It is currently undergoing an official assessment and approval process, so it is not yet in use in intensive care or triage, where FFP3 respirators are required. However, two companies are building them and 5,000 have been ordered to staff in other contexts.

The test process involved both a sense of smell test to see if the wearer could detect external odors, and a physical test to check if tiny particles were actually filtered.

“We put one petri dish inside the hood and another outside, and supplied 1,000 liters of air through the filter,” explains Alex Dickinson, associate professor in the university’s scientific research team on bioengineering.

“We incubated them for 24 hours at 37 ° C and then counted how many of these colony forming units were transmitted through the filter and the hood. In our first experiment, we did not see bacterial growth units inside the hood, but ten formed on the control plate outside. “

The British Standards Institute is currently evaluating the device against European standards, after which, it hopes the team can be used more widely in Southampton and elsewhere.

“Your vision is much better and your communication is better, since the patient can see your whole face; your efficiency is much better as you can switch from one patient to another without wearing and removing PPE,” says the consultant and professor of the hospital in respiratory medicine Paul Elkington.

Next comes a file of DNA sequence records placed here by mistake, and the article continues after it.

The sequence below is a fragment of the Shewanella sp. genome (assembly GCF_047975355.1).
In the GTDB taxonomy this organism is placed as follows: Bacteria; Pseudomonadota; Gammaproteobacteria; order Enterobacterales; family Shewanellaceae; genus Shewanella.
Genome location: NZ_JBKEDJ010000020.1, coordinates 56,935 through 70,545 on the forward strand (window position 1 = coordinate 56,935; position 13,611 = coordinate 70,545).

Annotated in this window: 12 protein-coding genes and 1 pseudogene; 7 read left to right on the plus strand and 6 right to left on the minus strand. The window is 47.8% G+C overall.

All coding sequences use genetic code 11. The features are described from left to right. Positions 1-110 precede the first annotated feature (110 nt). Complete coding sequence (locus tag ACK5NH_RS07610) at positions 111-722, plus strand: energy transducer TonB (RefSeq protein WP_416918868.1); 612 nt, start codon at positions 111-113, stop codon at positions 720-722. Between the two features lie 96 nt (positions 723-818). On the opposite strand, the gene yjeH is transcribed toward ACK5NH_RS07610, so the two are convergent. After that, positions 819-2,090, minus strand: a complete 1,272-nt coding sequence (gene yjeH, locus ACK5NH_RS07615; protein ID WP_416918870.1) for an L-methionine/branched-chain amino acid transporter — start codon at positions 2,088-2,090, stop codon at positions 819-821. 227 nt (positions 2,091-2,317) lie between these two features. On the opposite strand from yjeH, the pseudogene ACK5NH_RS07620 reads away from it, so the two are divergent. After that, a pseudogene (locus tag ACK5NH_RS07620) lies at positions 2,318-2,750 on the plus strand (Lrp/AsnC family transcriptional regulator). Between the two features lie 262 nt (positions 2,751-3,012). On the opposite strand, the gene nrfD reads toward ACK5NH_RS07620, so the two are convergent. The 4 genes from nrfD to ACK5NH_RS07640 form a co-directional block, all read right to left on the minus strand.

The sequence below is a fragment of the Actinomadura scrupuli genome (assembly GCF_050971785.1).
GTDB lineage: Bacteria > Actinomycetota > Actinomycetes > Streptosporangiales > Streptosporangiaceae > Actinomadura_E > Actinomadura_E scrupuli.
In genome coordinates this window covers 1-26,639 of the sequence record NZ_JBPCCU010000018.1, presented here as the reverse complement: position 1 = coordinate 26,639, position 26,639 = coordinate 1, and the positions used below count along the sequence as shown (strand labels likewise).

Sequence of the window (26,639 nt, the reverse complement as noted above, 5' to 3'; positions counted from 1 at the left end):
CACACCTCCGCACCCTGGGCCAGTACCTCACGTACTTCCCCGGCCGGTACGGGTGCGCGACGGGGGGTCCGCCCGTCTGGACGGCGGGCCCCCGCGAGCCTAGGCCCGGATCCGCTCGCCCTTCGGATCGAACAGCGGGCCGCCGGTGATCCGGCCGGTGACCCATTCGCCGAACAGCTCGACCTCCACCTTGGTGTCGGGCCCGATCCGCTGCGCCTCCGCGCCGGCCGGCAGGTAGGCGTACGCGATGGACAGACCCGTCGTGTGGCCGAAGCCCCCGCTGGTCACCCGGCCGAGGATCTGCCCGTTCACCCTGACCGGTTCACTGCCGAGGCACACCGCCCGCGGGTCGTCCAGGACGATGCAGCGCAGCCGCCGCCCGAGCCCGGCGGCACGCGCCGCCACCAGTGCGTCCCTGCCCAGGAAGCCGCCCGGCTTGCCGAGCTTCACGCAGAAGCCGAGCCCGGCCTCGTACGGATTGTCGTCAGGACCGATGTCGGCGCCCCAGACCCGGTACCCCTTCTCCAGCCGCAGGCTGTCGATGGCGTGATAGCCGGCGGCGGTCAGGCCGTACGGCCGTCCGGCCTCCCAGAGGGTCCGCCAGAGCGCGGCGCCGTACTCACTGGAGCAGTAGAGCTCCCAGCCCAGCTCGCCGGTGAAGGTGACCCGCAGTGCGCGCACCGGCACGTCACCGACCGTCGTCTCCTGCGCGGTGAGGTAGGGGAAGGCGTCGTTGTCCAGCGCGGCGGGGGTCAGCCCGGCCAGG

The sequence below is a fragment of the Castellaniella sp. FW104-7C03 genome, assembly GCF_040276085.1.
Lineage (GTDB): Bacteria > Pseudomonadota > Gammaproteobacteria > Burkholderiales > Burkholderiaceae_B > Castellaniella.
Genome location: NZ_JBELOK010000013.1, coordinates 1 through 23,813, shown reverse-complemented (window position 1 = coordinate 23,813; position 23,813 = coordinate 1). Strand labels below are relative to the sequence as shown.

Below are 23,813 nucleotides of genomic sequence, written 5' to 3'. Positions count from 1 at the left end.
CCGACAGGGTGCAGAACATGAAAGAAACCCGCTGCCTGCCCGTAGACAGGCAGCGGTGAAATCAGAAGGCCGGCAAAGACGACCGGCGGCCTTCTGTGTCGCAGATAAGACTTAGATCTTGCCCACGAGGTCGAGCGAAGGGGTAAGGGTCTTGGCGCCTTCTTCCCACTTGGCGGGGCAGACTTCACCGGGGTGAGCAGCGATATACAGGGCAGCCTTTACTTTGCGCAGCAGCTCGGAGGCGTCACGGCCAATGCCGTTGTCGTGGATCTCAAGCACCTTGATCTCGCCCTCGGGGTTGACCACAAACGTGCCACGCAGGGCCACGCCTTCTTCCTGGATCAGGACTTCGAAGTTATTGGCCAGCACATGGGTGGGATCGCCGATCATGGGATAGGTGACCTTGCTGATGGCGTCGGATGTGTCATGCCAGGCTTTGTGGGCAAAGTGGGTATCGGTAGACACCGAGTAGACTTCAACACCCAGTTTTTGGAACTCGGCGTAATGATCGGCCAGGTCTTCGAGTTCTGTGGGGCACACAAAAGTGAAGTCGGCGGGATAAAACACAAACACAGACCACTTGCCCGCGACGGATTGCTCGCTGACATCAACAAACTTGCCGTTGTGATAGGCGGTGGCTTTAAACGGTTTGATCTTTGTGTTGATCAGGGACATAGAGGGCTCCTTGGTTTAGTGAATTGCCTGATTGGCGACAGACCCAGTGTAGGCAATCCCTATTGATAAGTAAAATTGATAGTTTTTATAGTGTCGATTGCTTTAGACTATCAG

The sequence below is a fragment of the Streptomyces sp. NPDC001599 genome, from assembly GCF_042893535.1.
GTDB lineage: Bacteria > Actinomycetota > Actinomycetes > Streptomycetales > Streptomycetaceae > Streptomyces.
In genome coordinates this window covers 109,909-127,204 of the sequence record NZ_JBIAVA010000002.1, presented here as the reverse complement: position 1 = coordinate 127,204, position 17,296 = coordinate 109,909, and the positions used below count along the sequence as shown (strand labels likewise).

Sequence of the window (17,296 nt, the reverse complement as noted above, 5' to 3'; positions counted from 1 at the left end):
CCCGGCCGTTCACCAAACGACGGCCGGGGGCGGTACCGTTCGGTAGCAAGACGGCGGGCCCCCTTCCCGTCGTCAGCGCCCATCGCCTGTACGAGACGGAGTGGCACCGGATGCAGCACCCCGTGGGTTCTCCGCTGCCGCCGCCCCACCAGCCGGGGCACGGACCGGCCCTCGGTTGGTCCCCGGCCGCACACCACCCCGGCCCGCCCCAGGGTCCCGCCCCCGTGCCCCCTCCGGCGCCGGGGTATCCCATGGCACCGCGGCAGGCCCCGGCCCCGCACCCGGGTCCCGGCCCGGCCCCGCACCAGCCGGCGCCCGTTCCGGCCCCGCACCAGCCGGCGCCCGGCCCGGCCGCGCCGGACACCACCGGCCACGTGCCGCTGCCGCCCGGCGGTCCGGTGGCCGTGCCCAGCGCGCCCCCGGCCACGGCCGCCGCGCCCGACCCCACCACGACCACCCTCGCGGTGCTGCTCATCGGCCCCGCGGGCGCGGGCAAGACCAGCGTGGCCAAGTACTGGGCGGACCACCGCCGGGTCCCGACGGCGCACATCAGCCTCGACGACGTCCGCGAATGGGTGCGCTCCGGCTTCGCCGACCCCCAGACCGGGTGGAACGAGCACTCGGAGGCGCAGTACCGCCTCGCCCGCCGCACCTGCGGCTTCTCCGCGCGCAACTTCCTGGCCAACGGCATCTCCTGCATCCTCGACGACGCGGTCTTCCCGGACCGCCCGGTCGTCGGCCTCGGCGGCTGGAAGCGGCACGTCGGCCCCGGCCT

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A mask developed by the University of Southampton is in production

“Once we started launching it, one of the health care workers said to me ‘I felt sore from the nerves on arrival, but now I feel safe.’

Until recently, the respirator market was primarily industrial – manufacturing, construction and the like.

“If we looked six months ago, with full face respirators – FFP2 and FFP3 – the demand from healthcare was very low,” says Dr. McCullough. “They really only used them for tuberculosis, perhaps a case of measles. But now we see that healthcare around the world is using respirators at a much, much higher rate.”

As a result, manufacturers have been working at full speed to increase their ability to meet new demand.

“We have made significant investments in both the capacity building of our existing facilities and in new ones. In particular, in the United States, we have just had our first products coming out at our facility in Smithfield, Rhode Island, and we have hit 500,000 units “beginning of last week,” says Honeywell’s Brian Hovey.

“Likewise, we have increased our build capacity and are starting to manufacture products in Phoenix. These new facilities add approximately 20 million units per month and we are evaluating potential new facilities worldwide.”

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Honeywell has increased the production of masks

McCullough says that 3M is also increasing production, adding more shifts and improving efficiency.

“We can make the same products but faster; we are adding new lines and seeing some small changes to certain products, such as new headbands,” he says.

So the global offer will hold up?

“In the immediate, probably not, unfortunately – the growth we’ve seen has been unprecedented and, depending on how people think of it as a consumer product, demand far outweighs global supply,” says Hovey.

But, he adds, “We are conversing well with governments to prepare for the future and make sure that strategic supplies are adequately provided.

“If – God forbid – another situation like this occurs, collectively we will be able to respond quickly and effectively”.